Doin' Things the Local Way

Exposure to foreign cultures is mind-blowing - it reveals a grittiness that's only appreciated if you approach the streets with an open mind, an insatiable curiosity, and a disregard for hygiene and sanitation. More often than not, I've seen Western tourists shudder when they enter a temple and are requested to remove their shoes, gingerly stepping on the marble floors of the Taj Mahal as if any Indian bacteria will corrupt their pedicured feet. It's equally embarrassing to watch Westerners squeal in horror when they see their first squatter toilet - and refuse to "go in these conditions." Those who do plug their noses and squat over that hole in the ground then make the novice mistake of throwing toilet paper down the same hole...sigh.
Although I can't claim to be an expert on cultural customs, I think of myself as better trained than most (thanks to two years in a dusty Bedouin village). That said, once I get over the absurdity of some Westerners' reactions to local practices, it's easy to laugh.
In Jordan, we sit on the floor to eat. And we eat with our hands. Oh yeah, and when snot-nosed Bedouin kids stick their grubby hands in the communal dish, it's common. And, since it's hot and in the middle of the desert, flies are constantly buzzing around the food and in your face. But, the Jordanian dishes are delicious, so it's best to ignore these...distractions, and to wash it all down with tap water from the communal drinking bowl (It was hilarious when my friend's mom came to visit my village - and, after eating the greasy meal, used the communal drinking bowl to wash her hands. All my neighbors stared in disbelief, but graciously let it pass without comment).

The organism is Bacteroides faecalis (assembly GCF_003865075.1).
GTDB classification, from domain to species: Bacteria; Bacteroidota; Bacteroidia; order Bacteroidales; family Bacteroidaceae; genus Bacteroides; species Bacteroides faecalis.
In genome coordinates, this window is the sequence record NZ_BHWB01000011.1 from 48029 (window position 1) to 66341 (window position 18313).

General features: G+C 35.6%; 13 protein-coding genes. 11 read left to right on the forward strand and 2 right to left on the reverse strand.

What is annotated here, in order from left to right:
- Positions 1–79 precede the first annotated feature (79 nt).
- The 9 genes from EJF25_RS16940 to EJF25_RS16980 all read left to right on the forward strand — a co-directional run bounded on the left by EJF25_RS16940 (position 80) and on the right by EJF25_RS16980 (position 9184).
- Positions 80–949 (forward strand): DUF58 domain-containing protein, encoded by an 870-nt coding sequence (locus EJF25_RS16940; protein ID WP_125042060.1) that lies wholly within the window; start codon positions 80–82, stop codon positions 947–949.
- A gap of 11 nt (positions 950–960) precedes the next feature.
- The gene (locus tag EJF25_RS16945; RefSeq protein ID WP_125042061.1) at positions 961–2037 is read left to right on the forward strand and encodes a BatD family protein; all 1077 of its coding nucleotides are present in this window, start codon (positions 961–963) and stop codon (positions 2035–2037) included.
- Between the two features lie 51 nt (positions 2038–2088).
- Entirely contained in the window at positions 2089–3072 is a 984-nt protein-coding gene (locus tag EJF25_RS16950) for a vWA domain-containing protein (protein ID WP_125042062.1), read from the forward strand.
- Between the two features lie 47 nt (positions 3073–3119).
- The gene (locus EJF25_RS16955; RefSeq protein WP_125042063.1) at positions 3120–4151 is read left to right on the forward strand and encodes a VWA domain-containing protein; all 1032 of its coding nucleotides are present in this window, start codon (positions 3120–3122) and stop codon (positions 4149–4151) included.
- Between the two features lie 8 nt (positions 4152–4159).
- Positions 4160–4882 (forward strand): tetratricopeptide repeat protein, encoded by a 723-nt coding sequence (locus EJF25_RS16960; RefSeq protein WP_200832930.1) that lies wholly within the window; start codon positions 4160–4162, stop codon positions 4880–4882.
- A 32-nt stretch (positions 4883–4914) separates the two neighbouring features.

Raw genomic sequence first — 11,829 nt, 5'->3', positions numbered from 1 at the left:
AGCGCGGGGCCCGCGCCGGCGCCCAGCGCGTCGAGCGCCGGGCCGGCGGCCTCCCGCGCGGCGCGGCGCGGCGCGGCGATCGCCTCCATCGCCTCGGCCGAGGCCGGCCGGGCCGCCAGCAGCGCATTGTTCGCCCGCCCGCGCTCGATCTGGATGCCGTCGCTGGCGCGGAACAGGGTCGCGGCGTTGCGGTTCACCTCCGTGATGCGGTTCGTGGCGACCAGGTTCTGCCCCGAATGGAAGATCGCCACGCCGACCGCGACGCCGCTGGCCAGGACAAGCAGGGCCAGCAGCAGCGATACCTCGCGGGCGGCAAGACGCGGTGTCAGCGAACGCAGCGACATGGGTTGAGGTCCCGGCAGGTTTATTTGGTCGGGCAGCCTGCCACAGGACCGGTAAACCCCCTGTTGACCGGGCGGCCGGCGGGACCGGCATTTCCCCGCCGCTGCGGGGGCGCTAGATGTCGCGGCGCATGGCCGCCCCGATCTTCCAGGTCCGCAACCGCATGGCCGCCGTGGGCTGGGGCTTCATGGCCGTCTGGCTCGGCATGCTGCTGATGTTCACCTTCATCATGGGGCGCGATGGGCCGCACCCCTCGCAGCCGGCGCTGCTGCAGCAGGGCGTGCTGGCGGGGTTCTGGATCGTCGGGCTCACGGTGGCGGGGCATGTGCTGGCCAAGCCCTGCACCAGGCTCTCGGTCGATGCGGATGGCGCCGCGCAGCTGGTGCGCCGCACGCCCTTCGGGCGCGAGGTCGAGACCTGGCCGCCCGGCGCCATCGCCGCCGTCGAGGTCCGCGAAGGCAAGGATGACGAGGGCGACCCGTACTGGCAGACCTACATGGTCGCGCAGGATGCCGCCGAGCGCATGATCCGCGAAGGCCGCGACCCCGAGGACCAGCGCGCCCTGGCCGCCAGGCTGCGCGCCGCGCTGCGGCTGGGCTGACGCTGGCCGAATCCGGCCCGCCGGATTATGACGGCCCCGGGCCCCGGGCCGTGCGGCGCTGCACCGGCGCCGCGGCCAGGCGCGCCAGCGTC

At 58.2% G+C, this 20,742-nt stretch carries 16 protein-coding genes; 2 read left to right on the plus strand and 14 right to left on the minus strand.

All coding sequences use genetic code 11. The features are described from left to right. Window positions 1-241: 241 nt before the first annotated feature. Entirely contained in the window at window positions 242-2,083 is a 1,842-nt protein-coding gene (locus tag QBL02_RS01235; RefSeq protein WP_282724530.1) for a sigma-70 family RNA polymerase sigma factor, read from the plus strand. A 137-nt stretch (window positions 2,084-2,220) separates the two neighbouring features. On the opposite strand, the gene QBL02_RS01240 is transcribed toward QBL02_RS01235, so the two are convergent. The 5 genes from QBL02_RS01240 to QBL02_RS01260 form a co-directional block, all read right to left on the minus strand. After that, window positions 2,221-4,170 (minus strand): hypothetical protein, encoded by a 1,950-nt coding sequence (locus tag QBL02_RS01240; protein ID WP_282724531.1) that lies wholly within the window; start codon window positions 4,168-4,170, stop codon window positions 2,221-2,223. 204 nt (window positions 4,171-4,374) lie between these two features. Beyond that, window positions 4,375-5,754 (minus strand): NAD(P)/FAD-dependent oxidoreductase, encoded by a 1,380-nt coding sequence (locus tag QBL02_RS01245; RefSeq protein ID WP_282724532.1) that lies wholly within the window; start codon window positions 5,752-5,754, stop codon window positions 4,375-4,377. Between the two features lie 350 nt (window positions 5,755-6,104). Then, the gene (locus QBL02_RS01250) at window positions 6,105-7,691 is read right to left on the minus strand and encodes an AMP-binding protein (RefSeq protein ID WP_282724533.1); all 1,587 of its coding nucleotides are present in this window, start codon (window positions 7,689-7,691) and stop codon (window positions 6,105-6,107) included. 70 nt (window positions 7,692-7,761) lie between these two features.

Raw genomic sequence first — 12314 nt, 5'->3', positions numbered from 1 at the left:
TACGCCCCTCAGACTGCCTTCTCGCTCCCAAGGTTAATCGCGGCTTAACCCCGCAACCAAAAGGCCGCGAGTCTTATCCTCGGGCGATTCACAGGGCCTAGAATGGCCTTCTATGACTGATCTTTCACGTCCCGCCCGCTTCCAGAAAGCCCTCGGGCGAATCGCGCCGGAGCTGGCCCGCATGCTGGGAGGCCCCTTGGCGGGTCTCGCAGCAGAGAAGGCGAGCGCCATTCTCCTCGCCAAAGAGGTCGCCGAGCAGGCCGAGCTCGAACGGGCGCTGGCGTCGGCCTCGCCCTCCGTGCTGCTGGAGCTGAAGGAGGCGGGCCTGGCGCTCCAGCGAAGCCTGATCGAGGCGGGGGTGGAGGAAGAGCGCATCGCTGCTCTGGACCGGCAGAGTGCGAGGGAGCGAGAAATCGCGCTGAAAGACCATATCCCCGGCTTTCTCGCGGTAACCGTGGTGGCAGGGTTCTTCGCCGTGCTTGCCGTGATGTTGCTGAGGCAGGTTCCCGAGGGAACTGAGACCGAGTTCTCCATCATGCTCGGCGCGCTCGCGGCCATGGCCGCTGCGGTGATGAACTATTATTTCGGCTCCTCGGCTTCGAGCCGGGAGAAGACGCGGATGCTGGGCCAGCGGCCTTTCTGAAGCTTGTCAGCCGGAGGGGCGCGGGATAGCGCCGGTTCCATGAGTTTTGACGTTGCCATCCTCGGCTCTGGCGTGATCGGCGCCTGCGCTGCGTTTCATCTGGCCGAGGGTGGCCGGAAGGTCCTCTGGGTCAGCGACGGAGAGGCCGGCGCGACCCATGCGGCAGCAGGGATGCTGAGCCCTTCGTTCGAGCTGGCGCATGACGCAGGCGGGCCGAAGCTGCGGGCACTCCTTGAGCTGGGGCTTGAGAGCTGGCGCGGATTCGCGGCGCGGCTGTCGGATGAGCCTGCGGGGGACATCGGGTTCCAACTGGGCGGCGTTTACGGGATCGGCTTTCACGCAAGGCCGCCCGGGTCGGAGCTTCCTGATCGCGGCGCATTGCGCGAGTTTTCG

In poorer regions of the Eastern world, toilet paper is not available. Instead, you're left squatting in a cement closet with a bucket of water next to you. If you want to truly convert, then use your left hand to wash yourself. If you're not quite ready to make that full plunge (and I don't blame you), then always enter the bathroom equipped with toilet paper. Just remember to throw it away in a proper trash can (sometimes hard to locate) and not down that ominous hole.
Another habit of foreign cultures is to eat with the hands - using either fingers or bread as utensils. This would never fly in a white-tablecloth restaurant in the States, but you're not in proper America, so stop asking for the invisible fork and knife. In Jordan, the Bedouins use their hands to shape rice in their fists, then jam the "dumpling" in their mouths. In India, chapattis are used to sop up curry, to ladle vegetables, and to wipe the metal plate clean. Atkins diet would never succeed here. Nepalis' method is to pour dal (lentil soup) onto a heap of steaming rice, then to nimbly mix it with their fingers. When the consistency is right, they use their four fingers as a ladle, scooping both dal and rice in one deft motion that ends in their mouths.
And, after the meal, it's not rude to belch. The louder, the better, and the more pride a chef feels. Burping is a way to express satisfaction with dinner, and is followed by openly picking at your teeth with a toothpick. Farting also isn't considered to be impolite, except in the Middle East - "Only babies fart out loud," as my Jordanian neighbor used to say.
Another culture shock? Spitting and blowing snot rockets onto the street is a common affair in Asia. Some "modern" countries have made it illegal to spit (Hong Kong and Malaysia), but it's ingrained in the rest. Trekking in the Nepal Himalayas, I found myself watching the trail so that I wouldn't accidentally slip in donkey shit, cow dung, or porters' snot or spit wads. It became my wake-up call when, in the teahouses, the sound of porters hacking and coughing and blowing their noses at 5:30 am echoed through the entire village.
Although some habits are disgusting (one which I'll never endorse is the open crotch-scratching by Indian men), that's part of the thrill of traveling. You meet new people with strange customs, you watch them in horror, and then you attempt to adopt the same ways. When you succeed, it's inevitably met with gleeful laughter and immediate acceptance by the locals.

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